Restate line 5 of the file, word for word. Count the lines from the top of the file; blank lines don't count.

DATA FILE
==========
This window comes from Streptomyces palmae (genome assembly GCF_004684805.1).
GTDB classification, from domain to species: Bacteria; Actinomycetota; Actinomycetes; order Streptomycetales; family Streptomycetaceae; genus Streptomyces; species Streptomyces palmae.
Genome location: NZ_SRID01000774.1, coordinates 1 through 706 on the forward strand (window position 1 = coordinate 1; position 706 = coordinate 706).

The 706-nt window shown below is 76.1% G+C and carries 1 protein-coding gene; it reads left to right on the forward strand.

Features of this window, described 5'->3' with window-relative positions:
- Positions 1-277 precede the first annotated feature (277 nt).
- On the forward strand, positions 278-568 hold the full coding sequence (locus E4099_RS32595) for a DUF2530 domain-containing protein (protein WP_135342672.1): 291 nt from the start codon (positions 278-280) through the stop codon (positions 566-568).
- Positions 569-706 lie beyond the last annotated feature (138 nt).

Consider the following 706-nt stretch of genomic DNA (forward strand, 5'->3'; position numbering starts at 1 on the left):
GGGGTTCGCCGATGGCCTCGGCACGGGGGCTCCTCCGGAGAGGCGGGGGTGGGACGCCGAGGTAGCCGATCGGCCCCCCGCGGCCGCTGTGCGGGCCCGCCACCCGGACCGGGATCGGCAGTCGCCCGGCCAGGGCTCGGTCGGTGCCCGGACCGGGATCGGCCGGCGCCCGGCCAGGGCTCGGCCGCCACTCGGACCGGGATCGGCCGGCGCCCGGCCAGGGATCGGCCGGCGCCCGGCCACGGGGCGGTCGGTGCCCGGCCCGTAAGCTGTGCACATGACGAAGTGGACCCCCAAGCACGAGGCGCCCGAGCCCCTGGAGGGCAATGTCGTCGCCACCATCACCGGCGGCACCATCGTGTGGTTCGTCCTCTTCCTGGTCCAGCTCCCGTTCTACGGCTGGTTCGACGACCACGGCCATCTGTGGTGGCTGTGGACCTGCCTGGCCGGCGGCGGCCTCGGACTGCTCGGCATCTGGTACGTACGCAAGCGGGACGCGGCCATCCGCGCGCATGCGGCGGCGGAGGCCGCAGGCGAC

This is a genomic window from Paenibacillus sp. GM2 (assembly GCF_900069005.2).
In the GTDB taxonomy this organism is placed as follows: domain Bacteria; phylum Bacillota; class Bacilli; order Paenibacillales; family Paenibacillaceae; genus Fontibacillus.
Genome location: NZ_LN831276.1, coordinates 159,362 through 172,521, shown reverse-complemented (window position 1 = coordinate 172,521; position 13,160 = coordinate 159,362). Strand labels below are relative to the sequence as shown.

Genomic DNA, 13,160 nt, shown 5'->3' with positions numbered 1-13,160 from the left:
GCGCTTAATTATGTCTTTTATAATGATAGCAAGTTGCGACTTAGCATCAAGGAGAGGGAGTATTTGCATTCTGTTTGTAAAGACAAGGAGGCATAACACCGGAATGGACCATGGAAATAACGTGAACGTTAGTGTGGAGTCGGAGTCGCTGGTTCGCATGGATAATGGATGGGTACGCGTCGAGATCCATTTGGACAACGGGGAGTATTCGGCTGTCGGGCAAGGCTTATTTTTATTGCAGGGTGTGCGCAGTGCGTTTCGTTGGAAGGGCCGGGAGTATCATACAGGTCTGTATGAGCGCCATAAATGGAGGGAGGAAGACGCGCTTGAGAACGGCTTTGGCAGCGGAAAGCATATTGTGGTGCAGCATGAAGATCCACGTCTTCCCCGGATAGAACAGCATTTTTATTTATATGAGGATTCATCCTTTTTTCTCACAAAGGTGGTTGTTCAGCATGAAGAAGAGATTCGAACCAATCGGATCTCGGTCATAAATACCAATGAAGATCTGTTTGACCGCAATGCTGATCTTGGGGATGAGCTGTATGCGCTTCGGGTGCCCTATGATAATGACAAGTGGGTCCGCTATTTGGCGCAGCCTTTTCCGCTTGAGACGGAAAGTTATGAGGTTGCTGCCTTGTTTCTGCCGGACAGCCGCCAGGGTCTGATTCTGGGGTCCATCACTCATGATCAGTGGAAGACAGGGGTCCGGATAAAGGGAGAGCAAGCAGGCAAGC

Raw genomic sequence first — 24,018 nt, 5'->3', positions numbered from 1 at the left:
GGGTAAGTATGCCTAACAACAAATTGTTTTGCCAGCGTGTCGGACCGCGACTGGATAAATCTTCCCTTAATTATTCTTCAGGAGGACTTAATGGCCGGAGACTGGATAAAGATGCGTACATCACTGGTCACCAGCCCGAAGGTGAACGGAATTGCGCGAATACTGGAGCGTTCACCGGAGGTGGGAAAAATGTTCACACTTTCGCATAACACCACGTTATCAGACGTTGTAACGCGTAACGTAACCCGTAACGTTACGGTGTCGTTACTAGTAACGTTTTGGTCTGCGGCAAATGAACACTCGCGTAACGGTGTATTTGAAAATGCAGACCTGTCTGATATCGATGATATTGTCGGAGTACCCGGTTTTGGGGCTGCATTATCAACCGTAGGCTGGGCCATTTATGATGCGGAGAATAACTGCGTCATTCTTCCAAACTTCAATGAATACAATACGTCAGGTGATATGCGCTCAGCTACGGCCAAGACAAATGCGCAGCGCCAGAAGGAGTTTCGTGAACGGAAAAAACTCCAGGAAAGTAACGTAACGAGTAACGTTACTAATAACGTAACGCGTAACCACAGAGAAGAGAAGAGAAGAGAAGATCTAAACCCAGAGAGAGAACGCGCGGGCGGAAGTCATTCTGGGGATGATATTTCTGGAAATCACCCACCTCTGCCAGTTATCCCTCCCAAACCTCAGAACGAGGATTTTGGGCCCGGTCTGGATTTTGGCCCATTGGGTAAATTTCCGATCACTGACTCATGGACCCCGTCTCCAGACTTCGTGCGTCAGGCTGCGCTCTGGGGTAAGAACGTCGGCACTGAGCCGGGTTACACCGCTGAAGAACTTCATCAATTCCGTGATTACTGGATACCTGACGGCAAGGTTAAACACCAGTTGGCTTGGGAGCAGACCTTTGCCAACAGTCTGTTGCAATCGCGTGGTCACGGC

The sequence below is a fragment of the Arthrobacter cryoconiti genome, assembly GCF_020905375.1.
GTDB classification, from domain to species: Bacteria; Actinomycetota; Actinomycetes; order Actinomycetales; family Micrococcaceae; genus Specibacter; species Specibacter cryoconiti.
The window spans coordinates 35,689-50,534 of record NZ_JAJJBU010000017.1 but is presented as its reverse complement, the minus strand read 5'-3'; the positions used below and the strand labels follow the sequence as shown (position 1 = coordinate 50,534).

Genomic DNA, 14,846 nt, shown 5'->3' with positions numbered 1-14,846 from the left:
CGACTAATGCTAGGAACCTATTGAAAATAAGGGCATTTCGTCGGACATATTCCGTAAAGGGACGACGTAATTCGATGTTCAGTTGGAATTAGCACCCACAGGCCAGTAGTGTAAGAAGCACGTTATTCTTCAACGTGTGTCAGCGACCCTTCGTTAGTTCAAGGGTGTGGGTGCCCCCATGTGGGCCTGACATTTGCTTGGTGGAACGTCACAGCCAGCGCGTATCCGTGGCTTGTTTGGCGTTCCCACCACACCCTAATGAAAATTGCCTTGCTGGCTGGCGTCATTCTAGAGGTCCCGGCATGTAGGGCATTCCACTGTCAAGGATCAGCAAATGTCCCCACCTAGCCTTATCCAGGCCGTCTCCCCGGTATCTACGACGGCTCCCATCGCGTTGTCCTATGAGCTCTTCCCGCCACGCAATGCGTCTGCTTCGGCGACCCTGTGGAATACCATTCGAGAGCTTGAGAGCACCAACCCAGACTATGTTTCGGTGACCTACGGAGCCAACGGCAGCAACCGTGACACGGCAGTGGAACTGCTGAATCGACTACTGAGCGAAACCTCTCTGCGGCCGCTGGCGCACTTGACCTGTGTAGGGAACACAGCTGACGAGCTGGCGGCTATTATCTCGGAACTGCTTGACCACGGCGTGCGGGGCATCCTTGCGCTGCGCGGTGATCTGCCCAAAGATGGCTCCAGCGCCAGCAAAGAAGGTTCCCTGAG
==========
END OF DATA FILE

Features of this window, described 5'->3' with window-relative positions: